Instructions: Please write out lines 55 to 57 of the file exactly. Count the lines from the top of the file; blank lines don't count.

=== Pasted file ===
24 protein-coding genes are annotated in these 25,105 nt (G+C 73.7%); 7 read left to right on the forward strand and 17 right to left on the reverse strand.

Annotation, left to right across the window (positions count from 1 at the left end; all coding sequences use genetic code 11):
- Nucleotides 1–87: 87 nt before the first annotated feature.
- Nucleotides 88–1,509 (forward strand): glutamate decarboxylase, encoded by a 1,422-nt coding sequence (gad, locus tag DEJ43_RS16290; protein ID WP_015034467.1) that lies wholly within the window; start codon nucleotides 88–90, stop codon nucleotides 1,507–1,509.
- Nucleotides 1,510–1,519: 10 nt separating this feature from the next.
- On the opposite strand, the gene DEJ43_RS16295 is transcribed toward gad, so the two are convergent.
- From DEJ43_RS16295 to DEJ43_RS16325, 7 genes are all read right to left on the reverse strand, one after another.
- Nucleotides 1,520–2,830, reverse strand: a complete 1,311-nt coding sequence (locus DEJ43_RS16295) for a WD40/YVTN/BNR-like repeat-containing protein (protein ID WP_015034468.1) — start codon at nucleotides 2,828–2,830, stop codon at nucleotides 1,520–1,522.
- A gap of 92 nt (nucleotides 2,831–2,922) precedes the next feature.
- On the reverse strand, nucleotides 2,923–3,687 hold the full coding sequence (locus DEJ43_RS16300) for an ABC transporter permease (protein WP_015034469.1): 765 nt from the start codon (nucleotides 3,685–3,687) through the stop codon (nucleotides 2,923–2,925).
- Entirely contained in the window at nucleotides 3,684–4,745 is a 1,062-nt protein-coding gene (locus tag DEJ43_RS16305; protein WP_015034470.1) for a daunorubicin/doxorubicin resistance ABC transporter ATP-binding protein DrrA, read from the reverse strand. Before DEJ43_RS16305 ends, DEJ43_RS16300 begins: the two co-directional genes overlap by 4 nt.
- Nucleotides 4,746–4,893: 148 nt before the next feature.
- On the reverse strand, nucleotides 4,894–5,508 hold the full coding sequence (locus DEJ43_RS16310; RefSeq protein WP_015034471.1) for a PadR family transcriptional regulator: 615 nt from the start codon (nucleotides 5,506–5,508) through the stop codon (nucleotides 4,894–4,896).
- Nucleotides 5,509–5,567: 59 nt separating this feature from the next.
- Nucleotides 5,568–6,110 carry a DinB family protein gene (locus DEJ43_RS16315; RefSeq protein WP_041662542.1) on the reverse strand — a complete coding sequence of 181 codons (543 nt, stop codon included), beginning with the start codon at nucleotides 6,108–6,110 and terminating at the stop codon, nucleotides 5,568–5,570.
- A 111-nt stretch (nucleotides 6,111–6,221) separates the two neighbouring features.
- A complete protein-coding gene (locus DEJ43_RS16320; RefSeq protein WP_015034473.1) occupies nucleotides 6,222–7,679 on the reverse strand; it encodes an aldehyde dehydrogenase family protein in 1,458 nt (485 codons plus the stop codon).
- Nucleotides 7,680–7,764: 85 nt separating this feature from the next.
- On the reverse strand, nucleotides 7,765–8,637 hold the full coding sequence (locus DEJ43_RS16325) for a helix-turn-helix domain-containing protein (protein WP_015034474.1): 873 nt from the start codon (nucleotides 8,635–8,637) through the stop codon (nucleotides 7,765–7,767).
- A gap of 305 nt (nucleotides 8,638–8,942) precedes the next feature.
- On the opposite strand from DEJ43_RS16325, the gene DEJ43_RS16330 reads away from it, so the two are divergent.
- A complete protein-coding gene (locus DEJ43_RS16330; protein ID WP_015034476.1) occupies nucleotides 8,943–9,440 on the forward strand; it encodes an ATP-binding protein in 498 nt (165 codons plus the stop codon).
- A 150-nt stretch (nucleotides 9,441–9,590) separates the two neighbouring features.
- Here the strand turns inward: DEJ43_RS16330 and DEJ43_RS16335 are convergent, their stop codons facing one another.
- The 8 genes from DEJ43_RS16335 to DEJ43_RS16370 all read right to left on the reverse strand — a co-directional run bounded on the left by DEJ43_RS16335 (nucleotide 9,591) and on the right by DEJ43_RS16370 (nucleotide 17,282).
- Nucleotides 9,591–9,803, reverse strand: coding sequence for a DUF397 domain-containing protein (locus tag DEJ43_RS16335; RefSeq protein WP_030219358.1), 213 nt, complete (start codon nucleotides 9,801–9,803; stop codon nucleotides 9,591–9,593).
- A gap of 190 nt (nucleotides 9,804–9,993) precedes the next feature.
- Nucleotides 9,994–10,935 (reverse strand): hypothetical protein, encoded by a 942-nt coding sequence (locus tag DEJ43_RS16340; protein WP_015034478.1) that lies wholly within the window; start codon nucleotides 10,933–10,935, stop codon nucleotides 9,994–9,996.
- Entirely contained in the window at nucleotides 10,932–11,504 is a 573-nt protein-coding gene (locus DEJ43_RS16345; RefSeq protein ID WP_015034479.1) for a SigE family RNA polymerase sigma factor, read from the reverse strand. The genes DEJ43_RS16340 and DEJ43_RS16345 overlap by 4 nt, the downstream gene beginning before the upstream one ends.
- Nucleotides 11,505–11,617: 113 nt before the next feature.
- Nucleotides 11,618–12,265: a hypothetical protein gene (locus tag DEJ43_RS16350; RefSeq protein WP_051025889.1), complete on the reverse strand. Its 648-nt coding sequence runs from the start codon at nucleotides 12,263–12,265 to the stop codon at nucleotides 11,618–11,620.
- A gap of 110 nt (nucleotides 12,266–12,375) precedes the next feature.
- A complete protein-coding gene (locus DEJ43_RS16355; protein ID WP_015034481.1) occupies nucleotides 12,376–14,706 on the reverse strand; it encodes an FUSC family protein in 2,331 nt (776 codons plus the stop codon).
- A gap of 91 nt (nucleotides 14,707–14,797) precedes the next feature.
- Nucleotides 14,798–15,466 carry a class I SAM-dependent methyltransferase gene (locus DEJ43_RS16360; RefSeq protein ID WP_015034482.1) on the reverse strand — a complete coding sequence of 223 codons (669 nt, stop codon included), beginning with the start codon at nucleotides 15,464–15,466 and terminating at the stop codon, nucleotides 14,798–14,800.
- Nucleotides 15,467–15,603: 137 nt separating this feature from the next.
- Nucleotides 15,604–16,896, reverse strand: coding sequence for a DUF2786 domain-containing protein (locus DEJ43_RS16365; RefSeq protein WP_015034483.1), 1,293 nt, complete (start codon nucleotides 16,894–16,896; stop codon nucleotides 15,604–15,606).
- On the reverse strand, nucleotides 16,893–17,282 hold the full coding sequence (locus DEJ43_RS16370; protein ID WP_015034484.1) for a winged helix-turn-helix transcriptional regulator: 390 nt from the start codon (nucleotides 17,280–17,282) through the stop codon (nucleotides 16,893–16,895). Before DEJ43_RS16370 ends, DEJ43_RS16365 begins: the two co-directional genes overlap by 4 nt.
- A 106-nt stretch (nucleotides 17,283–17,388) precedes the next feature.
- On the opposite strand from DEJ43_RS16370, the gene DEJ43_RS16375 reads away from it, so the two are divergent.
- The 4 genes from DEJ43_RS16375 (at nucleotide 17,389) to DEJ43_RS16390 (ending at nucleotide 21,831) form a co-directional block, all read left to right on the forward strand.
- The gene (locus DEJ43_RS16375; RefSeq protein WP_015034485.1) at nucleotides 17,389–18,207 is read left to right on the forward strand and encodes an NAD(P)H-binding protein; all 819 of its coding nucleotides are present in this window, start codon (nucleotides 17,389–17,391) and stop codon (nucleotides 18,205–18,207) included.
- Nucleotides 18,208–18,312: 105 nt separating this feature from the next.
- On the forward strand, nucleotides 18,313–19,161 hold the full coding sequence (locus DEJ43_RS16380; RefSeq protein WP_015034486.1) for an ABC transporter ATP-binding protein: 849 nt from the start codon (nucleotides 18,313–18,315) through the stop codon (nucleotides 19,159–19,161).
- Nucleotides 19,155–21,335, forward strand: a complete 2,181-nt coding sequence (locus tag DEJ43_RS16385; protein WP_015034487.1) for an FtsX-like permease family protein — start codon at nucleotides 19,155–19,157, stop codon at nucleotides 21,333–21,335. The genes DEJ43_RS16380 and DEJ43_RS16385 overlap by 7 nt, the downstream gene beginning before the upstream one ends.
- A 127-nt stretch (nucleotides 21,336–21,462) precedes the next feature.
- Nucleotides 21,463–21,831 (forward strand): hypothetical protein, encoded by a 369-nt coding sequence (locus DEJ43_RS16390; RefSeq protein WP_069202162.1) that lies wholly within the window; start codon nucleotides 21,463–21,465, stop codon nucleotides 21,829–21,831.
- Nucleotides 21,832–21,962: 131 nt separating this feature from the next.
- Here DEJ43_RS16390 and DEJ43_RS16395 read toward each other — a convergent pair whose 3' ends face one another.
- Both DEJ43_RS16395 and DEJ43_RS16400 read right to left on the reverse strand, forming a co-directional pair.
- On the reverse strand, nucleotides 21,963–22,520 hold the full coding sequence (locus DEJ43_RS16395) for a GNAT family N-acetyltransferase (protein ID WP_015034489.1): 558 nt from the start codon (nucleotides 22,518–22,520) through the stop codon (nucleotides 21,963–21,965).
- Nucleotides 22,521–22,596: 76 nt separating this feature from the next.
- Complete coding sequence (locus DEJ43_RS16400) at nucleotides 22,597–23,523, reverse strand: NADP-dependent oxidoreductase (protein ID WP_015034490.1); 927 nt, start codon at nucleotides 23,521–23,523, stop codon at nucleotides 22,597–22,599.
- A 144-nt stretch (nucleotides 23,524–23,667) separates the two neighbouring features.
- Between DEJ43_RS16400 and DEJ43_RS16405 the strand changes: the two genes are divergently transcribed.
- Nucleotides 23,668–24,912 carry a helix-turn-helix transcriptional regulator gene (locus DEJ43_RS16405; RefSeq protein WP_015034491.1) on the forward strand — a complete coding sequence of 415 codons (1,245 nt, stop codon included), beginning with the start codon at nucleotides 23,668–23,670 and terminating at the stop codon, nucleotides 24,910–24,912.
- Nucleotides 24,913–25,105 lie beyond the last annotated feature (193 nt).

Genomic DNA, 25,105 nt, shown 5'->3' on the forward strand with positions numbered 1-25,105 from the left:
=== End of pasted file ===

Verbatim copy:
- Between DEJ43_RS16400 and DEJ43_RS16405 the strand changes: the two genes are divergently transcribed.
- Nucleotides 23,668–24,912 carry a helix-turn-helix transcriptional regulator gene (locus DEJ43_RS16405; RefSeq protein WP_015034491.1) on the forward strand — a complete coding sequence of 415 codons (1,245 nt, stop codon included), beginning with the start codon at nucleotides 23,668–23,670 and terminating at the stop codon, nucleotides 24,910–24,912.
- Nucleotides 24,913–25,105 lie beyond the last annotated feature (193 nt).